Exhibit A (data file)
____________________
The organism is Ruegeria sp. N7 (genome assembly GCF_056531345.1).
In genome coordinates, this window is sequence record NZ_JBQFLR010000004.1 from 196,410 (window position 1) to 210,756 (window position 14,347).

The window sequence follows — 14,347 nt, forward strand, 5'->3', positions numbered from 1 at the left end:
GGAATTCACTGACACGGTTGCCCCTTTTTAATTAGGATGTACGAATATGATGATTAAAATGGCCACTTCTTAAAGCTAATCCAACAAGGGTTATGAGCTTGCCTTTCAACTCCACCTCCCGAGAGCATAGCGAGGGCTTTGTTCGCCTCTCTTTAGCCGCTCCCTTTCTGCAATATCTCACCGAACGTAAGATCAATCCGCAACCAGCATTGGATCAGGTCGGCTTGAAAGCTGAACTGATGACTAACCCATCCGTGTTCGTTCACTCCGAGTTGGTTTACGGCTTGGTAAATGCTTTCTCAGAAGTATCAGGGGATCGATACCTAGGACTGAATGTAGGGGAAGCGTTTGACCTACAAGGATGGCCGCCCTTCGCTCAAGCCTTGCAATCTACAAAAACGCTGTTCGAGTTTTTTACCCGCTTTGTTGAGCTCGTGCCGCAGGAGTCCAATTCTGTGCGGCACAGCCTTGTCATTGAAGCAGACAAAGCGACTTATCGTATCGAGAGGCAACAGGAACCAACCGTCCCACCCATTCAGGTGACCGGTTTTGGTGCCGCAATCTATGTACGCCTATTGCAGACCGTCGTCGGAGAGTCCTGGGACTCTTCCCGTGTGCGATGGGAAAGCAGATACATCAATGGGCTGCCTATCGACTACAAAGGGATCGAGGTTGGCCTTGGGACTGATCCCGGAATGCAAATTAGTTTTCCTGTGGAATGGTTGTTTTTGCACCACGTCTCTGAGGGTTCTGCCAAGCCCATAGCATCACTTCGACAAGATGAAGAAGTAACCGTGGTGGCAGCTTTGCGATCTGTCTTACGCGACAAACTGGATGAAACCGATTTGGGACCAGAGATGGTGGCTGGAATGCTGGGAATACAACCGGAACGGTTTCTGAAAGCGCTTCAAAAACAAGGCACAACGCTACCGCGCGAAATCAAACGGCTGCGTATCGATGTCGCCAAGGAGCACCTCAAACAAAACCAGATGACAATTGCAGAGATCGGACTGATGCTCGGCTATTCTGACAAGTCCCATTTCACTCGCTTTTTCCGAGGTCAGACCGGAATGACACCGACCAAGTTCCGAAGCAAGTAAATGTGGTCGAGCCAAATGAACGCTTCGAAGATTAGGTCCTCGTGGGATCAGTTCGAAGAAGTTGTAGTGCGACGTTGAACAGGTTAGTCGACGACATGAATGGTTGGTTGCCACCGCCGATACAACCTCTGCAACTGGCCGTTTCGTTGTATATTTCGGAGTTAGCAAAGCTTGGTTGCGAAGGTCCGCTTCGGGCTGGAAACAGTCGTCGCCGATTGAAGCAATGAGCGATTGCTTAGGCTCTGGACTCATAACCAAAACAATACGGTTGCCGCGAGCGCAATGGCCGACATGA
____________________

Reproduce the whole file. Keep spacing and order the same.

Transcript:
The organism is Ruegeria sp. N7 (genome assembly GCF_056531345.1).
In genome coordinates, this window is sequence record NZ_JBQFLR010000004.1 from 196,410 (window position 1) to 210,756 (window position 14,347).

The window sequence follows — 14,347 nt, forward strand, 5'->3', positions numbered from 1 at the left end:
GGAATTCACTGACACGGTTGCCCCTTTTTAATTAGGATGTACGAATATGATGATTAAAATGGCCACTTCTTAAAGCTAATCCAACAAGGGTTATGAGCTTGCCTTTCAACTCCACCTCCCGAGAGCATAGCGAGGGCTTTGTTCGCCTCTCTTTAGCCGCTCCCTTTCTGCAATATCTCACCGAACGTAAGATCAATCCGCAACCAGCATTGGATCAGGTCGGCTTGAAAGCTGAACTGATGACTAACCCATCCGTGTTCGTTCACTCCGAGTTGGTTTACGGCTTGGTAAATGCTTTCTCAGAAGTATCAGGGGATCGATACCTAGGACTGAATGTAGGGGAAGCGTTTGACCTACAAGGATGGCCGCCCTTCGCTCAAGCCTTGCAATCTACAAAAACGCTGTTCGAGTTTTTTACCCGCTTTGTTGAGCTCGTGCCGCAGGAGTCCAATTCTGTGCGGCACAGCCTTGTCATTGAAGCAGACAAAGCGACTTATCGTATCGAGAGGCAACAGGAACCAACCGTCCCACCCATTCAGGTGACCGGTTTTGGTGCCGCAATCTATGTACGCCTATTGCAGACCGTCGTCGGAGAGTCCTGGGACTCTTCCCGTGTGCGATGGGAAAGCAGATACATCAATGGGCTGCCTATCGACTACAAAGGGATCGAGGTTGGCCTTGGGACTGATCCCGGAATGCAAATTAGTTTTCCTGTGGAATGGTTGTTTTTGCACCACGTCTCTGAGGGTTCTGCCAAGCCCATAGCATCACTTCGACAAGATGAAGAAGTAACCGTGGTGGCAGCTTTGCGATCTGTCTTACGCGACAAACTGGATGAAACCGATTTGGGACCAGAGATGGTGGCTGGAATGCTGGGAATACAACCGGAACGGTTTCTGAAAGCGCTTCAAAAACAAGGCACAACGCTACCGCGCGAAATCAAACGGCTGCGTATCGATGTCGCCAAGGAGCACCTCAAACAAAACCAGATGACAATTGCAGAGATCGGACTGATGCTCGGCTATTCTGACAAGTCCCATTTCACTCGCTTTTTCCGAGGTCAGACCGGAATGACACCGACCAAGTTCCGAAGCAAGTAAATGTGGTCGAGCCAAATGAACGCTTCGAAGATTAGGTCCTCGTGGGATCAGTTCGAAGAAGTTGTAGTGCGACGTTGAACAGGTTAGTCGACGACATGAATGGTTGGTTGCCACCGCCGATACAACCTCTGCAACTGGCCGTTTCGTTGTATATTTCGGAGTTAGCAAAGCTTGGTTGCGAAGGTCCGCTTCGGGCTGGAAACAGTCGTCGCCGATTGAAGCAATGAGCGATTGCTTAGGCTCTGGACTCATAACCAAAACAATACGGTTGCCGCGAGCGCAATGGCCGACATGA